As I touched on with Edmonton, building a quality defensive group is key during the Seattle Kraken Expansion Draft. Gudas is a shutdown defenseman who brings a serious element of toughness to any team he plays for. He’s bounced around the league a bit in recent years, with stops in Tampa Bay, Philadelphia, and Washington before landing with Florida last year.
Gudas has tallied 200+ hits five times in his nine year career, and one of those where he didn’t was his rookie season, in which Gudas only played 22 games. He has also blocked 100+ shots five times and he’s cut down dramatically on penalties from earlier in his career, leaving his enforcer role behind to become a shut-down player.
Noel Acciari could draw interest here, but again, with fewer top-six defensive options on the board, Gudas is reasonable and affordable at $2.5 million over each of the next two seasons.
Los Angeles Kings – Blake Lizotte, F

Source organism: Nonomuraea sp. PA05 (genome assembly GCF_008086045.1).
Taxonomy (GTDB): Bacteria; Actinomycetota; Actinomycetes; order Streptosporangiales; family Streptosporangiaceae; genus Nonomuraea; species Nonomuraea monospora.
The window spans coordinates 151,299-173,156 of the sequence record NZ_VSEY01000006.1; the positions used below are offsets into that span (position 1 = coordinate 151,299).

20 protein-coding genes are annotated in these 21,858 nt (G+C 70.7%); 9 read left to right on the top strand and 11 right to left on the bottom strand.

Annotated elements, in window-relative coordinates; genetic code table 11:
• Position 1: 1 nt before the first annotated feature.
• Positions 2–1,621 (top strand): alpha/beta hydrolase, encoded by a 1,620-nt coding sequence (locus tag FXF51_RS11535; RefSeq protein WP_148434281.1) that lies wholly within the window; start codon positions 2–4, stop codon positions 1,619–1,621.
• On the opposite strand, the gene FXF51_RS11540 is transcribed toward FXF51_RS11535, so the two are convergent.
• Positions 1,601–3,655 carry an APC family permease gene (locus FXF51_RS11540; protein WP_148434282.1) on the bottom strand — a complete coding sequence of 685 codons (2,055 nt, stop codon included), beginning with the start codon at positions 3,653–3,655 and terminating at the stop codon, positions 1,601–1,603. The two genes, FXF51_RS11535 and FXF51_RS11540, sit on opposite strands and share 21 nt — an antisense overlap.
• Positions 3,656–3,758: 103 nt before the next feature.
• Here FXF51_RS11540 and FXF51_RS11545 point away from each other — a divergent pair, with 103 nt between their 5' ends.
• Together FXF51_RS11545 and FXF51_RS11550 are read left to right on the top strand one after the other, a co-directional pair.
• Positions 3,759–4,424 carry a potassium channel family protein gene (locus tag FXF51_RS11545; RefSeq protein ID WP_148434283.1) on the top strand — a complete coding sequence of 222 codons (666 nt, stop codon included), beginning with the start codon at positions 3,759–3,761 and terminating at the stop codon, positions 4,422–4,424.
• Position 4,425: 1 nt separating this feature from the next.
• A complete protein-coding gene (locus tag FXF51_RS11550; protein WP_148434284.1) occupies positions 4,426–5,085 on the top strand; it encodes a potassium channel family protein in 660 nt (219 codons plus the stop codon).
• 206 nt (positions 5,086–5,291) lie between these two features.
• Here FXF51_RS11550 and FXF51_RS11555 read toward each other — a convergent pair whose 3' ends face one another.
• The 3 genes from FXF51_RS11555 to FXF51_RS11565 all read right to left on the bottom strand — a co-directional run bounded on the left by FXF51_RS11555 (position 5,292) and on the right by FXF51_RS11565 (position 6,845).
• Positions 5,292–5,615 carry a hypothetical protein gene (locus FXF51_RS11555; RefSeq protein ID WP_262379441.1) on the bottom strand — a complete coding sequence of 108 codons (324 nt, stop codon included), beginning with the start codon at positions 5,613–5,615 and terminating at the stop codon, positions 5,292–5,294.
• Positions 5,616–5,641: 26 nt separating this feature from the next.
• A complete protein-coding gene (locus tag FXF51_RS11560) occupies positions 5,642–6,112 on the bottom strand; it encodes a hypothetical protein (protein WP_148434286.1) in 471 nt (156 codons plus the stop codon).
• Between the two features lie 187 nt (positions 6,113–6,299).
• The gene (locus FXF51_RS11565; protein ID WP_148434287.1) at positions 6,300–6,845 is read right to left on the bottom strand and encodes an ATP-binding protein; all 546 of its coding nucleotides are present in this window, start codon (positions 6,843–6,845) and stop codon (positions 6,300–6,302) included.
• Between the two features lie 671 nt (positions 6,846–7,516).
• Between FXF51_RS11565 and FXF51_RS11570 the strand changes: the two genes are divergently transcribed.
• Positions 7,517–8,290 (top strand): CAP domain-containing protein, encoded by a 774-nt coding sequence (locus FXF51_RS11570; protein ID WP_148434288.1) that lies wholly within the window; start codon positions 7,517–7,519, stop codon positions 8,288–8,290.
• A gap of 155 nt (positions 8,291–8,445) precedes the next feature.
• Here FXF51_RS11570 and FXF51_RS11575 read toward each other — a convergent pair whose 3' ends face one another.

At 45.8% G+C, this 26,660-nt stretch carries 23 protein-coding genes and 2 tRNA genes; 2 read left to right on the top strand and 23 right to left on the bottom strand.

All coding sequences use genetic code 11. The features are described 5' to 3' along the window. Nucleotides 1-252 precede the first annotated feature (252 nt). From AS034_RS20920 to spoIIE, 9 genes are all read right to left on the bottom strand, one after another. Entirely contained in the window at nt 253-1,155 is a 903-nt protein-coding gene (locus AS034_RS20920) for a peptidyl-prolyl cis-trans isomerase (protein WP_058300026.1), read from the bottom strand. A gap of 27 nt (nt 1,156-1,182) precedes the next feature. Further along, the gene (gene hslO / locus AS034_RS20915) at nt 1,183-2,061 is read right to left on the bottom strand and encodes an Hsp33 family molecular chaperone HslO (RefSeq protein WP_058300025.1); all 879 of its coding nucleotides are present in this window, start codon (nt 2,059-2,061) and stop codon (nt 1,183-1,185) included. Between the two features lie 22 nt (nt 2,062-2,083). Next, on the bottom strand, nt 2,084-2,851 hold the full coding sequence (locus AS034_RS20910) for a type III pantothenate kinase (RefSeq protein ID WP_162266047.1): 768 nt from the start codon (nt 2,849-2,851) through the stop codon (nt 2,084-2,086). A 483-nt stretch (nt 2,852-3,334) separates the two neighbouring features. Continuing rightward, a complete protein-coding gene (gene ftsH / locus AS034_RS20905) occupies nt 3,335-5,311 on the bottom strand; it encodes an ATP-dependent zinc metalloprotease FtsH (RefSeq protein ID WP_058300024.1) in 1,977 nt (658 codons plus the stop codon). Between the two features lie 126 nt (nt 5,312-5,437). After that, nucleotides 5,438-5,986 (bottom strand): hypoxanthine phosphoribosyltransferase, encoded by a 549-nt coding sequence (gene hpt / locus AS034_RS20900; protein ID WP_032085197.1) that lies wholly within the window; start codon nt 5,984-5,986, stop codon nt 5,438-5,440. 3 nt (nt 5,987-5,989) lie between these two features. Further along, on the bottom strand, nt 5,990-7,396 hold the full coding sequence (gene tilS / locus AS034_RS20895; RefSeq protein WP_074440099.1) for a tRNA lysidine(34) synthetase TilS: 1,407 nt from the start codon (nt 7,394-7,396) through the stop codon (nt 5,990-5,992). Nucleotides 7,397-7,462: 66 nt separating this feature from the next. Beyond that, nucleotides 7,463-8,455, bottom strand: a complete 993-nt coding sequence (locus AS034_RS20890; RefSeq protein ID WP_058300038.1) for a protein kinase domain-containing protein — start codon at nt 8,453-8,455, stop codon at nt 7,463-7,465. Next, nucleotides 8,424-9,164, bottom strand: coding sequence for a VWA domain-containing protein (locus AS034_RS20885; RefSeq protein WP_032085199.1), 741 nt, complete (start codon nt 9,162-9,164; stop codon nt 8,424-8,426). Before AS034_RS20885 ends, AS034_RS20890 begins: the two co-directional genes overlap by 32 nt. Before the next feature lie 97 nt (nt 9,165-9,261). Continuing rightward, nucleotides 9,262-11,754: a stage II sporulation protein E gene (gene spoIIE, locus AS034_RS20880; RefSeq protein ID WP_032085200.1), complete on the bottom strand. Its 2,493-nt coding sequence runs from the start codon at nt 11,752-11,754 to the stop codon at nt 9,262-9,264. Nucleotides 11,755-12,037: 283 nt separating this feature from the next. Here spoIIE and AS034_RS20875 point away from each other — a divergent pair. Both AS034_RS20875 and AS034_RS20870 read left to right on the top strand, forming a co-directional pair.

Like a few of the other players on this list, Lizotte has yet to really find his footing with the Kings. In 107 career games, Lizotte has scored nine goals with 24 assists. However, at 23 years old and with a solid hockey resume (First-Team NCHC All-Star while playing for St. Cloud State, nearly a point-per-game scorer at the NCAA level), Lizotte is just getting started.
With a new home in Seattle, Lizotte will likely be a fourth-line or reserve forward to start out, but he’ll get a chance to start fresh and compete hard for the ice time. Lizotte is in his last season of his contract as well, so plenty of motivation to get a nice new deal.
Defenseman Olli Määttä could be in play here as well.
Minnesota Wild – Carson Soucy, D